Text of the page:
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Патент USA US3047598

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3,647,589
Patented July 31, 1962
2
F
3,047,589
00118
PREPARATION OF SUBSTITUTED PERCHLORYL
1
AROMATIC COMPOUNDS
+ CH 0- _-__->
+ F
Francis Leslie Scott, Elkins Park, Pa., assignor to Penn
3
011303
salt Chemicals Corporation, Philadelphia, Pa., a cor 5
poration of Pennsylvania
(43
No Drawing. Filed Sept. 23, 1959, Ser. No. 841,684
One
would
therefore
expect,
contrary
to
my
discovery,
9 Claims. (Cl. 260--—349)
that based on the teachings of Inman et al., above, and
This invention relates to a process for the preparation .10 from the calculated rates of attack on the respective sub
stituents by a base, that upon treating a halogen-substi
tuted perchlorylaromatic compound with a base the per
chloryl radical would be removed about ten thousand
of substituted perchlorylaromatic compounds.
Perchlorylaromatic compounds are prepared according
to the method described by Inman, Oesterling, and Tycz
times more rapidly from the compound than is the halogen
kowski, J. Am. Chem. Soc., 80, 5286 (1958), and in co
pending application of lnman et al. Serial No. 762,906, 15 atom. This expected, but not attained, result is illustrated
with 4-?uoroperchlorylbenzene and methoxy radical in
?led September 24, 1958. The compounds are useful as
Equation 5,
explosives and as intermediates for the preparation of
compounds useful as dyes.
C103
F
Inman et aL, in their paper, above, disclose that per
chlorylaromatic compounds are stable at ordinary tem 20
in
peratures in neutral or acid media, but that in strongly
CH 0- _->
010
alkaline solutions the compounds are hydrolyzed rapidly
to phenols and chlorate ion, according to the following
+ 3 onion ©+ '
equation:
it‘
25
06113
(l)
(5)
Inman et al. in their patent application disclose that usually
only mildly alkaline conditions can be tolerated for short
Instead, I have found that the result depicted by Equation
2, above, is obtained.
A similar series of displacements as those of Equation
Ar—-ClO3 +NaOH-> Ar-OH+NaClO3
periods of time by perchlorylaromatic compounds. They
2 occur with the ortho-perchlorylaromatic compounds as
describe these conditions as being below a pH which is
high enough to cause removal of the perchloryl radical.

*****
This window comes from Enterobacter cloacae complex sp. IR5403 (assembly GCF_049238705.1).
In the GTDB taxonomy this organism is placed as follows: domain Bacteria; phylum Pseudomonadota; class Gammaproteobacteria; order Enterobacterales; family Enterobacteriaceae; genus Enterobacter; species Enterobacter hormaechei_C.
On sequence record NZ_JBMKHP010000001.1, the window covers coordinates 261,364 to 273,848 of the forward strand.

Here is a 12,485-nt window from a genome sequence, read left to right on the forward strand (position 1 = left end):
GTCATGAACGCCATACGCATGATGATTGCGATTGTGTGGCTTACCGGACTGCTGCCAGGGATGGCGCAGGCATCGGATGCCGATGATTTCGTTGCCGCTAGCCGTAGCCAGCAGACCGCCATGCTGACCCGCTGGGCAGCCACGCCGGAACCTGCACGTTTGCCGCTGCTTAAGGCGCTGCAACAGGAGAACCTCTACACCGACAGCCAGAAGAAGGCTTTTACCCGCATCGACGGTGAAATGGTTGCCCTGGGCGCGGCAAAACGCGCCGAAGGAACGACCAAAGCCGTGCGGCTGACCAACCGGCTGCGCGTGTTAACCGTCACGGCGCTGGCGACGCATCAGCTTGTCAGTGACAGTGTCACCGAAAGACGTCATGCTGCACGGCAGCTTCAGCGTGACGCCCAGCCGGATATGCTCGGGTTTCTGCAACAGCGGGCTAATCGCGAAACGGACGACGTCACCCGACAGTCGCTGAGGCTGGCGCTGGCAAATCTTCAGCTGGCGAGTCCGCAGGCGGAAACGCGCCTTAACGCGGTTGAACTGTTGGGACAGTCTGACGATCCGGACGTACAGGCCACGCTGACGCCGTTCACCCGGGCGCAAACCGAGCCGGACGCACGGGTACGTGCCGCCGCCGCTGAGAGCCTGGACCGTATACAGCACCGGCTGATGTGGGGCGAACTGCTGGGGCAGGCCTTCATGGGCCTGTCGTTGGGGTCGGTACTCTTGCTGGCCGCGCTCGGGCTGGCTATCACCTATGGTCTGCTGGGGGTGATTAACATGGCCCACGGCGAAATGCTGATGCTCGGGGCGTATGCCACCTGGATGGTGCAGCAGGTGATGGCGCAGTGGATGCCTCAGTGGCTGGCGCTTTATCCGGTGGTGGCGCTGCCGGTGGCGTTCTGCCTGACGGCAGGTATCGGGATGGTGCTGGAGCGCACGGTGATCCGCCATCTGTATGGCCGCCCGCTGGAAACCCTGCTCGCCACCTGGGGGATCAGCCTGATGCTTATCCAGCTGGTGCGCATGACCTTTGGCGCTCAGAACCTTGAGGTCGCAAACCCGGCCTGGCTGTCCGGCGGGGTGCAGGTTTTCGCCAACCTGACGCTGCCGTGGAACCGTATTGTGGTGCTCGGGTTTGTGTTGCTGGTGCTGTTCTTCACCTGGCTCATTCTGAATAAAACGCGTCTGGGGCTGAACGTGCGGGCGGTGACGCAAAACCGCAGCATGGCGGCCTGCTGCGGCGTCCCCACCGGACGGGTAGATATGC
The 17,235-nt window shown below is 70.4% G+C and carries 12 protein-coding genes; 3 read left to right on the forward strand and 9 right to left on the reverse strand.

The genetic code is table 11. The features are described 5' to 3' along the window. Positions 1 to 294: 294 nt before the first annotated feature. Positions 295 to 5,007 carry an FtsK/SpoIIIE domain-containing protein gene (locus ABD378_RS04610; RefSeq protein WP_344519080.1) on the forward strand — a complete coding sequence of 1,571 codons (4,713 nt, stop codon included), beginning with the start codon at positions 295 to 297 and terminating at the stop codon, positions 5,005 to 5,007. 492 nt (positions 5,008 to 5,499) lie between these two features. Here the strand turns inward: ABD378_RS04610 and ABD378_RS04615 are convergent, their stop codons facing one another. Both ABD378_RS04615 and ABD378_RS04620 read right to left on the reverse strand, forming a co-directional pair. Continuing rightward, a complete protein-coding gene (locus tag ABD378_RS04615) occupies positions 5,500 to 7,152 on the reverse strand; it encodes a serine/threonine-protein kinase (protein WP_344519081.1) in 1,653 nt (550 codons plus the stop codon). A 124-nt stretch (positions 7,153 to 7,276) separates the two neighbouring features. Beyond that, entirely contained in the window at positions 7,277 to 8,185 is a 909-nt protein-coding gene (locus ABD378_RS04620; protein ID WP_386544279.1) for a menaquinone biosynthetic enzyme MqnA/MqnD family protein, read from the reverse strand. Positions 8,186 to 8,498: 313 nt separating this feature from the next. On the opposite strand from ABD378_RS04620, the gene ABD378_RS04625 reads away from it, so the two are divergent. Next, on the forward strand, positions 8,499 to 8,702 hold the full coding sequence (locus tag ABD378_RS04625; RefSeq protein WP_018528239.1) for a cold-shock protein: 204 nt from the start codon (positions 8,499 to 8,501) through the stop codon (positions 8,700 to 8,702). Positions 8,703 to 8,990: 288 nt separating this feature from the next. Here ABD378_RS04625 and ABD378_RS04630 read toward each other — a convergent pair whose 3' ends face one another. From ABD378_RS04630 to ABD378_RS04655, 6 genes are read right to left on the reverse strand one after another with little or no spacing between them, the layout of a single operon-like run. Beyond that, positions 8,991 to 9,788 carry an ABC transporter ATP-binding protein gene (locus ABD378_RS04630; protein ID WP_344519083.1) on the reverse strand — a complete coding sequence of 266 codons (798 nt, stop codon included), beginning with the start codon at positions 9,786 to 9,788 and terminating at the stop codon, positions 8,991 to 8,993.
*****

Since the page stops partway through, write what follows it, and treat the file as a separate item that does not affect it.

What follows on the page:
One would therefore expect that use of a strongly alkaline
condition is to be avoided in reactions involving per
shown in Equation 6:
CIC);
chlorylaromatic compounds.
CIOa
F + CHQO“
I have now discovered that if a perchlorylaromatic com
'
in
OCH; + F
—-->
CHsOH
pound has a halogen atom substituted in the'aromatic
ring in ortho or para position with respect to the per
chloryl group, upon treating the compound under even
highly alkaline conditions with up to about a stoichio
metric amount of a base (i.e., a material donating elec
trons under the broad Lewis concept), metathesis occurs
a halogen atom in ortho or para position on the ring with
and the halogen atom on the ring is replaced by the base
without removal of the perchloryl radical.
metric amount of a base at a temperature below the de
(6)
The method of my invention comprises treating a
halogen-containing perchlorylaromatic compound having
respect to the perchloryl group with up to about a stoichio
The reaction is illustrated bythe following Equation 2 45 composition points of the perchlorylaromatic compounds
involved. The halogen can be ?uorine, chlorine, bro
in which 4-?uoroperchlorylbenzene and sodium methoxide
, mine, or iodine. Preferably it is ?uorine. Typical ortho
in methanol are used by way of example:
and para-haloperchlorylaromatic compounds to which the
. 010a
method of this invention can be applied are disclosed in
C103
the above copending application. They include, but are
50 not limited to, the following list of compounds, Which is
. given by way of example:
in
+ NaOCHi -——->
methanol
l
+ NaF'
.
F
OCHK
(2) 55
The signi?canec of, this discovery is emphasized by the
fact that from standard physical chemistry calculations
of the relative rates of attack of bases on substituents on
the nucleus of a benzene ring it is found that the rate of 60
attack of a base on the perchloryl radical of perchloryl
benzene, for example, ‘as illustrated by Equation 3, is
about 104 times more rapid than the rate of attack on the
?uorine atom of ?uorobenzene, as illustrated by Equa 65
tion 4:
.
0103
I
OCH:
L?uoroperchlorylbenzene
4-chloroperchlorylbenzene
Z-chloroperchlorylbenzene
4-bromoperchlory'lbenzene
4-iodoperchlorylbenzene
2-chloro-S-aminoperchlorylbenzene
2-chloro-S-nitroperch1orylbenzene
3,4-dichloroperchlorylbenzene
2,3,5 -trichlor0-4-?uoroperchlorylbenzene
2-methyl-3,4,5-trichloroperchlorylbenzene
2,3,4,5,6-pentachloroperchlorylbenzene
2,5 -di?uoro-3,4-dichlo-roperchlorylbenzene
2,5-di?uoroperchlorylbenzene
3,4-dichloro-S-hydroxyperchlorylbenzene